Question 1: Discharge date
The discharge planning assessment tool begins with the question, “What is the anticipated discharge date of the patient?” Using information about a patient’s diagnosis, lab values, test results, and admission status before transfer from the ED and admission to the unit, nurses can anticipate an approximate discharge date and discuss it with the patient and family when they arrive on the unit. The patient and family can continue that discussion with the provider and then make necessary arrangements with their place of employment and other family members or friends who may offer assistance.
Question 2: Discharge destination
The nurse asks, “Where is the anticipated discharge destination?” Assuming a patient’s discharge location acts as a significant cause for delay. For example, some patients may live alone or have no family in the area so they won’t be able to care for themselves. Others may be unhoused and living on the streets. Asking this simple question at admission can help start the discharge process before it even begins.
Question 3: Family concerns
Asking, “Is the family aware of discharge planning? Are their questions being answered? Do they have any concerns?” acknowledges the caregivers’ role in the discharge process, including managing vital tasks, such as transportation and treatment options. Nurses may think that all questions were answered at admission, but family members can’t be expected to retain all the information relayed on a stressful day. Nurses and other members of the healthcare team must continue to address families’ questions and concerns throughout the patient’s hospital stay. They can help guide family members and reduce their anxiety by offering compassion and engaging with them about their loved one’s diagnosis and treatment plan.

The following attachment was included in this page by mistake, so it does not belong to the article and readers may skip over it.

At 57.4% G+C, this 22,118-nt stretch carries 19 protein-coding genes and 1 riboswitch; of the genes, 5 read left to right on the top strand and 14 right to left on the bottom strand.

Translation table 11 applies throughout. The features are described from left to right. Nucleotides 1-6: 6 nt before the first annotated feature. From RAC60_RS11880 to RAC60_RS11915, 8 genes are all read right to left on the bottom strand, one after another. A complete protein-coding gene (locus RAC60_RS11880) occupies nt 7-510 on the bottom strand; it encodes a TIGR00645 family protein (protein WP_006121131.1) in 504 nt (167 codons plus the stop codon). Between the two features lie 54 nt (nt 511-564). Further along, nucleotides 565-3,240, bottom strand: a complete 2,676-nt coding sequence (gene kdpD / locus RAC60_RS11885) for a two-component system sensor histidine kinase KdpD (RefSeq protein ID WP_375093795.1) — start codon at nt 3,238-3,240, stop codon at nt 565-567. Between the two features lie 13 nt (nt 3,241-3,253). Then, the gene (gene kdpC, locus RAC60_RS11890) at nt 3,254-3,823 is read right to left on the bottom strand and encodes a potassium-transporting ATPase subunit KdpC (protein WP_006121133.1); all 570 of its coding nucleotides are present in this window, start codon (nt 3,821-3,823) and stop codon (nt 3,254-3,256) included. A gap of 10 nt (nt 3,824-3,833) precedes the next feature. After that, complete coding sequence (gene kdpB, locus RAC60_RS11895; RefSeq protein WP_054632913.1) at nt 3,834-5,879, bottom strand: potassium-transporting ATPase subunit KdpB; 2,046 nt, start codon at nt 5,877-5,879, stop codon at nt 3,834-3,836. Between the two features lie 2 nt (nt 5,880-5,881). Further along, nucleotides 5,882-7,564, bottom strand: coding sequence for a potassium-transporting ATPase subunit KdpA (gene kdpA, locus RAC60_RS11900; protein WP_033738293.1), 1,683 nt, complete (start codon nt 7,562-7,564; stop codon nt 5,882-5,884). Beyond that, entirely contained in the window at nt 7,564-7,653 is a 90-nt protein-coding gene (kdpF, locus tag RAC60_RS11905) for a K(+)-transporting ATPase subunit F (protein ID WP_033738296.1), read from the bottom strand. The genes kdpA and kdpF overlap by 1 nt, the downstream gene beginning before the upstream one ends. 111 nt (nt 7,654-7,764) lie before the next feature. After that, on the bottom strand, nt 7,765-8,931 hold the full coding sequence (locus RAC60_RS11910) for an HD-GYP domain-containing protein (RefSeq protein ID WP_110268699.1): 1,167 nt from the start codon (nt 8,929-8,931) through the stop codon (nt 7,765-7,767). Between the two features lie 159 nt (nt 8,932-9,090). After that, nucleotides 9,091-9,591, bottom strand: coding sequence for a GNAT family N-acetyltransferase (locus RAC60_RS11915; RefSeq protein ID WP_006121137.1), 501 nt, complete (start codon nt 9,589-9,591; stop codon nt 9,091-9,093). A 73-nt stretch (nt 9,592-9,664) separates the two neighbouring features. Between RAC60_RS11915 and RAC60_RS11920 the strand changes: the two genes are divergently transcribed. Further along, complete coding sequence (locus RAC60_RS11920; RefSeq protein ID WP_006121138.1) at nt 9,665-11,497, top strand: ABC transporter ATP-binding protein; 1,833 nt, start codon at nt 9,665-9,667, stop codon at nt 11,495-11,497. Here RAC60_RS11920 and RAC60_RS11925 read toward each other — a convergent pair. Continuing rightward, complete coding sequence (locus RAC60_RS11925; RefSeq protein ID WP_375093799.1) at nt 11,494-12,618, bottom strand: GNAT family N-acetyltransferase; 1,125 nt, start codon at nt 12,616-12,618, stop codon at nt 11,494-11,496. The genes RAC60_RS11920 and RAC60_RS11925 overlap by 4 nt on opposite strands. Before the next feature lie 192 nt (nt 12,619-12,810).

Question 4: Patient needs
The need for resources creates another barrier to discharge, so the nurse should ask, “Does the patient need any resources at home? Do they need home health, physical therapy, or a nurse aide? Do they need any medical equipment, such as oxygen, a walker, or a bedside commode?” Waiting to coordinate resources or medical equipment delivery can delay discharge from a couple of hours to an entire day. In some cases, an insurance company won’t cover all of the resources, so the family will need time to research options so they can make informed decisions.
Question 5: Invasive lines